📒Walking Into Hell ✍ Edward G. D. Liveing
✏Walking Into Hell Book Summary : The 1st July 1916 was the blackest day in the history of the British Army when 60,000 unsuspecting men of the British 4th Army advanced into the teeth of a hurricane of German fire. This well-illustrated anthology examines the events of that terrible day from two very different perspectives. The vivid eyewitness account of the battle from the soldier's point of view is provided by Edward Liveing of the London Regiment. After joining the London Regiment in 1914, Liveing was deployed to both Palestine and to France, where he was wounded at the Battle of the Somme in 1916. This book describes his war on the front line up until his injury on the Somme.Also on the field that day and engaged in filming the battle for posterity was cameraman Lieut. Geoffrey Malins, who produced the famous documentary film of the battle. At the outbreak of war in 1914, Malins, aged 28, traveled to the Western Front where he acted as a freelance war correspondent, filming newsreels in Belgium and France. 1915 brought a fateful change of direction for Malins when he was recruited by the British Kinematograph Manufacturers Association to make a film of the preparations and the execution of a battle on the Western Front. This proved to be a dangerous business and by the end of the first year Malins, now with the rank of Lieutenant, had found himself deafened, gassed and twice wounded in the line of duty. Malins continued his work as a wartime cameraman before he was discharged from the army in 1918, having suffered bad health for sometime previously.These two contrasting accounts provide a remarkable insight into the chaotic events as they unfolded on the battlefield and provide the reader with two very different views of the battle as well as the visual records as produced by Malins, and the other photographers and artists at work on the Somme that day.
📒Mametz Wood ✍ Michael Renshaw
✏Mametz Wood Book Summary : The Battle for Mametz Wood is normally associated with the endeavours of the 38th Welsh Division and was the first of those great battles to secure possession of the woodlands of the Somme. The author looks at events after the 1st July, but also relates the story of the 17th Northern Division who attacked the quadrangle, a defensive system guarding the western approaches to the wood. Also related is the demise of both generals commanding these divisions who were sent home.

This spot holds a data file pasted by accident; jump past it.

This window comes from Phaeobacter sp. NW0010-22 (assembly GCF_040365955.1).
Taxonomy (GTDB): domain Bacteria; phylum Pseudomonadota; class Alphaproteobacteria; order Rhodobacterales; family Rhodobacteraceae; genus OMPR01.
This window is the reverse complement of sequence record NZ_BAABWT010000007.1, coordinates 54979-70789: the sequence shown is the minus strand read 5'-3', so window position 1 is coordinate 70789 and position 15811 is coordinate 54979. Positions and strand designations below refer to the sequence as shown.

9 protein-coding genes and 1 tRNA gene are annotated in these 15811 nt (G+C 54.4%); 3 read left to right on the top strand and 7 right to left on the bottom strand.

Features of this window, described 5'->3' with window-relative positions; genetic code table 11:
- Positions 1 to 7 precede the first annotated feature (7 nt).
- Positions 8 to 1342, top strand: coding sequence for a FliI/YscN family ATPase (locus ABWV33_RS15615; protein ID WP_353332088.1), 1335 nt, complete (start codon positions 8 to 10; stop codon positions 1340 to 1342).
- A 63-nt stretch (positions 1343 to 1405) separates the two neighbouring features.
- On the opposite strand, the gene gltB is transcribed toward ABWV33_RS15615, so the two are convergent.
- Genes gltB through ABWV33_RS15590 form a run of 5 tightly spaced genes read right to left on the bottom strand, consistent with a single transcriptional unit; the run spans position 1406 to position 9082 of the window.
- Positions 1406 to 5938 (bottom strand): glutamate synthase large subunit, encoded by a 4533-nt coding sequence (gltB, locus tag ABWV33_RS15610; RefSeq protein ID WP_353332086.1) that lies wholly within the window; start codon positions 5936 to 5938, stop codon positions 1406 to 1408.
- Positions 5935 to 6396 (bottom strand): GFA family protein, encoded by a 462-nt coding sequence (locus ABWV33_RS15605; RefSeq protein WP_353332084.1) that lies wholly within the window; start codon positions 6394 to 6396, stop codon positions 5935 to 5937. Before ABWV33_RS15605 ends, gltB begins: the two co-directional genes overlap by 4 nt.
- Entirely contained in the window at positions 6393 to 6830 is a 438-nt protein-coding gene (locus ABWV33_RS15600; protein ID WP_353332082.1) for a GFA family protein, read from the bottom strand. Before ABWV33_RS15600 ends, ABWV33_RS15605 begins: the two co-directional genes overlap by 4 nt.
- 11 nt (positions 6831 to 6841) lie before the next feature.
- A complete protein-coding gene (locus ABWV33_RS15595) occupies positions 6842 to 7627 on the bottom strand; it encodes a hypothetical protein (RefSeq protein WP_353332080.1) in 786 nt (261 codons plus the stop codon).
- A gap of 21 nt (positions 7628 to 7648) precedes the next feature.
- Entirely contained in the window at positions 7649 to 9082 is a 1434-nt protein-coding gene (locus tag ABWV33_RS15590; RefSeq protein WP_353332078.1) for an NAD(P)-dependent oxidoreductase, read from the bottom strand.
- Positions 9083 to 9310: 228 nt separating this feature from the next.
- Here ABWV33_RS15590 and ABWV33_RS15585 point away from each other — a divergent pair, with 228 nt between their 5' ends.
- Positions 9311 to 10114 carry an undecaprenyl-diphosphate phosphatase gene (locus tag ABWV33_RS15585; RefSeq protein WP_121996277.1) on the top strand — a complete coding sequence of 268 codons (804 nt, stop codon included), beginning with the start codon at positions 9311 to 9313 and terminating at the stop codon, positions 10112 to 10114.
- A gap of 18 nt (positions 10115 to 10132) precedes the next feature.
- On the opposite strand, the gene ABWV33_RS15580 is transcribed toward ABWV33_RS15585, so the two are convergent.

📒Hitler S Atlantic Wall Normandy ✍ Paul Williams
✏Hitler s Atlantic Wall Normandy Book Summary : This highly informative book begins with an examination of the background to Germany's primary military objectives in relation to the western end of their self-styled 'Fortress Europe' including the early foundation of shore defences in northern France.In 1941, there was a switch in emphasis of the Atlantic Wall's role from attack to defence. Beach defences became more elaborate and the Nazi-controlled Todt Organisation began a massive building programme constructing new bunkers and reinforcing existing sites, using forced labour.Hitler appointed Rommel to formulate Germany's anti-invasion plans in early 1944. At the same time the Allies were making extensive studies of the fortifications and preparing for the challenge of overcoming this most formidable of obstacles.Using, in many cases, previously unpublished accounts of the soldiers on the ground this book follows Britain's 79th Armoured Division, Sir Percy Hobart's 'Funnies', as they utilised their unique weaponry in support of Allied efforts to ensure the success of the invasion. The author draws on British, American, Canadian and German sources.Hitler's Atlantic Wall Normandy also includes information on war cemeteries along with travel information and accommodation suggestions and a guide to the relevant museums.